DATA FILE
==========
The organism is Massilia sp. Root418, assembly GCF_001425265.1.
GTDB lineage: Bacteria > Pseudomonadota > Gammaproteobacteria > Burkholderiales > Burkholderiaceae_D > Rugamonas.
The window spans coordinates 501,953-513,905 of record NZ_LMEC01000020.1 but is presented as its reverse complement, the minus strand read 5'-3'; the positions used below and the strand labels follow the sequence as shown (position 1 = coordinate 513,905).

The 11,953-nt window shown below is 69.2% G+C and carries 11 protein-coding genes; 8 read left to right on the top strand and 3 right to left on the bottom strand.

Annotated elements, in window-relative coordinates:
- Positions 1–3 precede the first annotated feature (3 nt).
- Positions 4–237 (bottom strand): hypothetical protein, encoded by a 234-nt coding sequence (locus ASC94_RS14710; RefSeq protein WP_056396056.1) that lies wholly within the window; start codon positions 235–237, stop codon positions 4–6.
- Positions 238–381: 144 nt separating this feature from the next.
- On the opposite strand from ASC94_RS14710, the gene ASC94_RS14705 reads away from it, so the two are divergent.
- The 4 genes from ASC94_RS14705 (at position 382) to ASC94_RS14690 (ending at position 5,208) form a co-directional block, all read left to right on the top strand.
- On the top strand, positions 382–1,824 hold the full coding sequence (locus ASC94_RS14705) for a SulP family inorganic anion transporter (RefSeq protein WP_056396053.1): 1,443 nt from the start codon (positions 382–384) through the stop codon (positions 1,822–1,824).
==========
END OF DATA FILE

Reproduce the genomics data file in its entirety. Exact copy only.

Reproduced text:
The organism is Massilia sp. Root418, assembly GCF_001425265.1.
GTDB lineage: Bacteria > Pseudomonadota > Gammaproteobacteria > Burkholderiales > Burkholderiaceae_D > Rugamonas.
The window spans coordinates 501,953-513,905 of record NZ_LMEC01000020.1 but is presented as its reverse complement, the minus strand read 5'-3'; the positions used below and the strand labels follow the sequence as shown (position 1 = coordinate 513,905).

The 11,953-nt window shown below is 69.2% G+C and carries 11 protein-coding genes; 8 read left to right on the top strand and 3 right to left on the bottom strand.

Annotated elements, in window-relative coordinates:
- Positions 1–3 precede the first annotated feature (3 nt).
- Positions 4–237 (bottom strand): hypothetical protein, encoded by a 234-nt coding sequence (locus ASC94_RS14710; RefSeq protein WP_056396056.1) that lies wholly within the window; start codon positions 235–237, stop codon positions 4–6.
- Positions 238–381: 144 nt separating this feature from the next.
- On the opposite strand from ASC94_RS14710, the gene ASC94_RS14705 reads away from it, so the two are divergent.
- The 4 genes from ASC94_RS14705 (at position 382) to ASC94_RS14690 (ending at position 5,208) form a co-directional block, all read left to right on the top strand.
- On the top strand, positions 382–1,824 hold the full coding sequence (locus ASC94_RS14705) for a SulP family inorganic anion transporter (RefSeq protein WP_056396053.1): 1,443 nt from the start codon (positions 382–384) through the stop codon (positions 1,822–1,824).